HR Insights with Ali: Pregnancy Discrimination Can Be Costly
Posted on 10/18/2017 by Ali Oromchian, Esq.
A recent EEOC lawsuit serves as a reminder to employers of the dangers of pregnancy discrimination. The insurance brokerage firm Brown & Brown will pay $100,000 in damages and has agreed to take additional remedial steps to settle a complaint filed by the EEOC. In this case, an applicant received a written job offer for a position with the firm and had begun discussing potential start dates. The applicant replied to the written offer and expressed her interest in the position. She inquired as to the maternity benefits offered by the firm and stated that she was pregnant. In response, the company rescinded the offer, stating that they needed someone who would be available immediately and for the long term.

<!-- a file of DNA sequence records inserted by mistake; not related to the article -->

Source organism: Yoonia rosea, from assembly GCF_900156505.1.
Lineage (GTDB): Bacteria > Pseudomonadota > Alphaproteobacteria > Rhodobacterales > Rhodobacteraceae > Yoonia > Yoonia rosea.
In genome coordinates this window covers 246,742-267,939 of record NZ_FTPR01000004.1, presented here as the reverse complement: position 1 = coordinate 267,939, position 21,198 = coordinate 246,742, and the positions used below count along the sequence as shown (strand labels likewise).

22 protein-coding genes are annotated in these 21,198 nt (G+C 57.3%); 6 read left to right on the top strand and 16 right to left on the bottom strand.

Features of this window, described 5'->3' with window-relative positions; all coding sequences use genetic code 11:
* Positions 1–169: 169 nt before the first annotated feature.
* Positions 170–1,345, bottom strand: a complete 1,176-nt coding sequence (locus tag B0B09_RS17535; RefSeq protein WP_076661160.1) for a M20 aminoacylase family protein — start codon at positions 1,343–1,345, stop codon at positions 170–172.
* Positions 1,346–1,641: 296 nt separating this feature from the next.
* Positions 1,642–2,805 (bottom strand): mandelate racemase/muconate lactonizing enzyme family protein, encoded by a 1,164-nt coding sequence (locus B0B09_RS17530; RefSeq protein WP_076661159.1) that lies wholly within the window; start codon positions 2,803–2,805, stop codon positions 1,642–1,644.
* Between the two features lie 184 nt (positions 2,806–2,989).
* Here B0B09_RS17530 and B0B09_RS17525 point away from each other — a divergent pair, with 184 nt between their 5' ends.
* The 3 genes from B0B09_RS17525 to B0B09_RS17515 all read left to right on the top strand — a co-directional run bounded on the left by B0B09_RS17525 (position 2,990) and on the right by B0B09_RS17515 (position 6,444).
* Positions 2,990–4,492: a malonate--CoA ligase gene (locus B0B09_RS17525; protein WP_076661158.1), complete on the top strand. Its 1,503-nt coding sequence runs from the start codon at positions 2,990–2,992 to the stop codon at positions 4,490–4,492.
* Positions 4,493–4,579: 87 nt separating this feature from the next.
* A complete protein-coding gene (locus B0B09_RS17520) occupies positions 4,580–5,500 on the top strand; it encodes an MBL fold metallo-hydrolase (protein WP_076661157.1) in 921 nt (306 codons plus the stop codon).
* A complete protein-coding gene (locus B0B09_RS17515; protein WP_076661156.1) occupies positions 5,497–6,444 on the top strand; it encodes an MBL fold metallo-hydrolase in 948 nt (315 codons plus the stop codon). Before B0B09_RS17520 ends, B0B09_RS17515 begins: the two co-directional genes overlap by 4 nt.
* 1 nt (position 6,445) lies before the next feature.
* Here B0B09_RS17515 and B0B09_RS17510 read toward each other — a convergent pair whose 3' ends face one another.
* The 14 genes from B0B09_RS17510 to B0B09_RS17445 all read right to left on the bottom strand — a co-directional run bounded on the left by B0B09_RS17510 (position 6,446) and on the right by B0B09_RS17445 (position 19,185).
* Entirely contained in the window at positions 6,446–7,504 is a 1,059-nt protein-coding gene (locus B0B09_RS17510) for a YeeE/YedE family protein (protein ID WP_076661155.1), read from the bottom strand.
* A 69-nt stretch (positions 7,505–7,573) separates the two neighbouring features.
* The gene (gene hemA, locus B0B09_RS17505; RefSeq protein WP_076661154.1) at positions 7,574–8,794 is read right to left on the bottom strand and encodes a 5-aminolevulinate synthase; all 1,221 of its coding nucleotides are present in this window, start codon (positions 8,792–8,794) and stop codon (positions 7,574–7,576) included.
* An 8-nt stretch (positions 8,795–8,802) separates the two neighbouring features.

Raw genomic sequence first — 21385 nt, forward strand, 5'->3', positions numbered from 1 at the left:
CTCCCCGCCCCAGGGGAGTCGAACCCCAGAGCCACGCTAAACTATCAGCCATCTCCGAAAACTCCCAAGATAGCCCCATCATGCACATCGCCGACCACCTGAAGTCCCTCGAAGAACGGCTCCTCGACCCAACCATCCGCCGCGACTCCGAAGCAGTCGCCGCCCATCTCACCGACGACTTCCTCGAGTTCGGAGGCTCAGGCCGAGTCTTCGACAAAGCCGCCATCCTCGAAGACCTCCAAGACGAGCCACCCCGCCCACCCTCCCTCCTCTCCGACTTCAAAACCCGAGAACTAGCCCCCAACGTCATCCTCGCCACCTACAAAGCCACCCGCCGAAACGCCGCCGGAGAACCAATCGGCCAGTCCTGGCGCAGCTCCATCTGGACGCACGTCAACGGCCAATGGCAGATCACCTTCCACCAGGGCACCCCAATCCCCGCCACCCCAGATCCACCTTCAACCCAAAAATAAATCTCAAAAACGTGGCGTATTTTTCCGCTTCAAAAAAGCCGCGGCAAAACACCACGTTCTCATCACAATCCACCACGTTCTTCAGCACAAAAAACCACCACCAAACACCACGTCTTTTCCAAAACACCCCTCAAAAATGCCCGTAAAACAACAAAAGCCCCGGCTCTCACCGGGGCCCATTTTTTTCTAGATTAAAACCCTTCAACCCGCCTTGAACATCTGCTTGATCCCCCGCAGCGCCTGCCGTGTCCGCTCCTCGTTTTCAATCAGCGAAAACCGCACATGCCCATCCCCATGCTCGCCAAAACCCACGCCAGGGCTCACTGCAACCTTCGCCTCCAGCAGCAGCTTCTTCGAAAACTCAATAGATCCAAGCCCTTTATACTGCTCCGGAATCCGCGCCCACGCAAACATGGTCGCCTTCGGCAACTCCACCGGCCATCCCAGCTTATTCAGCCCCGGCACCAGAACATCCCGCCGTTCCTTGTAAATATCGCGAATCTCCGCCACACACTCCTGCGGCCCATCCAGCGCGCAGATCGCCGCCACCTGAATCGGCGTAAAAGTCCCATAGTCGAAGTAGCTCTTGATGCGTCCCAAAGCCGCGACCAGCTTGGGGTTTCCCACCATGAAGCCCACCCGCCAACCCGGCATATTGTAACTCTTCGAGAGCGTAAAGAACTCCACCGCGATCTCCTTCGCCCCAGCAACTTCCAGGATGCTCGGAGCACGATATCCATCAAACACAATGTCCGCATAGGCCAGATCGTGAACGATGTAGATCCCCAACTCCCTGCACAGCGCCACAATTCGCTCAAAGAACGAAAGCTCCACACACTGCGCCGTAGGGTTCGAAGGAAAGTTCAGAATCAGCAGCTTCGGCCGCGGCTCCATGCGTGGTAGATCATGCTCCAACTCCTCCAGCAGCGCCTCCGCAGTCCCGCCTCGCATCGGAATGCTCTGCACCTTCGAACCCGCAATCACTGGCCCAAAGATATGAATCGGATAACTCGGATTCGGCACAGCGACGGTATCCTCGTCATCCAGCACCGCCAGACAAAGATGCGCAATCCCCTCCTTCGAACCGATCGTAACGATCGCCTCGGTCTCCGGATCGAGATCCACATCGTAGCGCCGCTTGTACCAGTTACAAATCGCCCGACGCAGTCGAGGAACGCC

Title VII of the Civil Rights Act of 1964 outlaws pregnancy discrimination. In layman’s terms, it is intended to prevent employers from treating pregnant and non-pregnant employees differently. In this case, all facts indicated that Brown & Brown considered this employee to be qualified and well-suited for the job. The only fact that changed between the issuance and rescission of the offer letter was the company’s discovery that the applicant was pregnant. Therefore, their decision to rescind the offer violated the applicant’s rights.
The takeaway from this case is that hiring and firing decisions should be taken very seriously when it comes to pregnant applicants and employees. Like any other medical condition, an applicant’s pregnancy can never be used as a basis for hiring or termination. As with any issue, employers should consult an attorney if they are concerned over the legality of any proposed action.